THINKING BUSINESS
a blog by Chris Barrow

A quiet voice in the storm



It is a source of great frustration that planning, once more, is taking second place to surviving.


The reappearance of Covid as a primary disruptor (team absences and patient cancellations) is turning the clock back to the post-lockdown days in which we were all making it up as we went along.


It will be 2 weeks tomorrow since I returned from Chamonix and, so far, I have seen zero evidence of any decline in the demand for dentistry.


Cost of living/political crises don't seem to be affecting the consumer confidence in dentistry (yet).


Covid/recruitment/retention/remuneration crises are certainly affecting both owners and managers, many of whom are reporting to me that they are overwhelmed (again).


"Not enough hours in the day"

"Working evenings and weekends."

"Struggling to get through the to do list."

"Don't know where to start."

"Getting distracted from my primary focus by having to fill in."


That's the language I'm hearing and reading on a daily basis. Just when the sun came out and you wanted to get out in the garden or park.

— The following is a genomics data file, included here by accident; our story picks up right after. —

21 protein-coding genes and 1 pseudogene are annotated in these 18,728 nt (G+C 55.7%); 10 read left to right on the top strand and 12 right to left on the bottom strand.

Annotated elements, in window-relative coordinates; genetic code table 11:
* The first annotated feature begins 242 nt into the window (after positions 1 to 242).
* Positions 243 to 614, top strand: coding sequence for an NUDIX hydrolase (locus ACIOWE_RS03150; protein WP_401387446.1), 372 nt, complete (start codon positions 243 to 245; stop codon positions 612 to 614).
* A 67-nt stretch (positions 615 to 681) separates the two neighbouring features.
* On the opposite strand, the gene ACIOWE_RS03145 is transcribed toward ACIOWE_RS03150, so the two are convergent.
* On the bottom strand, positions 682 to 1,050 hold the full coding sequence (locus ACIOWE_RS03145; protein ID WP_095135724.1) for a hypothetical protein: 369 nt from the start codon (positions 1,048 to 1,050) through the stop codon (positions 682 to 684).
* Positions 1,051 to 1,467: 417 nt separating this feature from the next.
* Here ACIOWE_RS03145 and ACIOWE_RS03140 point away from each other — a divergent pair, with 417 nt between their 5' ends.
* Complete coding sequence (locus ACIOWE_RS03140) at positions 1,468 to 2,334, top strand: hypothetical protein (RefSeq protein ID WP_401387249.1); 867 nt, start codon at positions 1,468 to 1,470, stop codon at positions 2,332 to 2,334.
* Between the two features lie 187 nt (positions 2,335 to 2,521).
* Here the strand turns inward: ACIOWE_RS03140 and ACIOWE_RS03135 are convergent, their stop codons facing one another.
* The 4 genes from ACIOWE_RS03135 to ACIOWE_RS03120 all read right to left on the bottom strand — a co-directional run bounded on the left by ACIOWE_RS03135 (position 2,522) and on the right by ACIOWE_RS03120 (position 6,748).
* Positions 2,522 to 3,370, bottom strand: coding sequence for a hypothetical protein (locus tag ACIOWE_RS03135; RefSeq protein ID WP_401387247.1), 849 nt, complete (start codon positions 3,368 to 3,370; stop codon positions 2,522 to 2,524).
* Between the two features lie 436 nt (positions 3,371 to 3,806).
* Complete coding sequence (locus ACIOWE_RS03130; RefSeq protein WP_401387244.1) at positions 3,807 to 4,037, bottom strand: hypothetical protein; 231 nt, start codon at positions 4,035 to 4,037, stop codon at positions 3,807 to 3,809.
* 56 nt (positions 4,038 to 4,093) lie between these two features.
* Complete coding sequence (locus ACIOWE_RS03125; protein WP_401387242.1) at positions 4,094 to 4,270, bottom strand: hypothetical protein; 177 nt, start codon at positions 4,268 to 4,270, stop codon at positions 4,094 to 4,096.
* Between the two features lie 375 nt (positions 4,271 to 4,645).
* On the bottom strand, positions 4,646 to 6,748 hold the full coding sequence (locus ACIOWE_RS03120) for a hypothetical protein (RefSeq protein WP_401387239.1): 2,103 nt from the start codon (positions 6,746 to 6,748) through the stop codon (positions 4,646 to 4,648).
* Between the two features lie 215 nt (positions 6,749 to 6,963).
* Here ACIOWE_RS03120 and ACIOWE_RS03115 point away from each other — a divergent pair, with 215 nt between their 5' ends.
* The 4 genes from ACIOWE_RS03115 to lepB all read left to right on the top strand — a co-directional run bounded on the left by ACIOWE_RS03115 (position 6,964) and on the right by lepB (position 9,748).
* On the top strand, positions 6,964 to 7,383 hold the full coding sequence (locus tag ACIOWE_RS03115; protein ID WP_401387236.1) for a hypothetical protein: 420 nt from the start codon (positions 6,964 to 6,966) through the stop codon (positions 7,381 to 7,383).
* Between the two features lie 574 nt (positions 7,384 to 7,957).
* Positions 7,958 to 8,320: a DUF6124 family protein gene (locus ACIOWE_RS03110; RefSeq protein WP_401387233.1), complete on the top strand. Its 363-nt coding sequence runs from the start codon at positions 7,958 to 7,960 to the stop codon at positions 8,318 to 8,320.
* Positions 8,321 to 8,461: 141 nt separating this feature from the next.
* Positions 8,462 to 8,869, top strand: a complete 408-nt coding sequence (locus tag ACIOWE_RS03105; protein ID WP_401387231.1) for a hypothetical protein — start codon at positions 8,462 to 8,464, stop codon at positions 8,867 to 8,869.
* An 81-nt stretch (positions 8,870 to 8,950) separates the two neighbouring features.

The temptation is to respond with "we are all in the same boat - suck it up, get your head down and keep going."


However, we've been using that language for 2 years now and it may be wearing a bit thin.


I watch the Tour de France highlights every day and always find it somewhat ridiculous that the crowds line the roads, screaming "Allez!" to the riders as they pass, waving flags and banners, beating hoardings and generally going nuts.


Do they think the riders take any notice of them after 180 km of exhausting effort?


There's no doubt that the crowd are making all of that commotion in order to enhance their own enjoyment of the event - not to help the competitors.


What the riders are actually listening to, through their earpieces, is the wise counsel of their team managers.


That's what you and your team need right now - a quiet voice in the storm.


You cannot hold a daily huddle and shout "rah! rah!" every morning.


You can make sure that you take the time for personal conversations on a frequent and regular basis. A simple "how are you and how's it going?", along with calm and measured guidance.


We are back in a storm, it is tough - it will pass.









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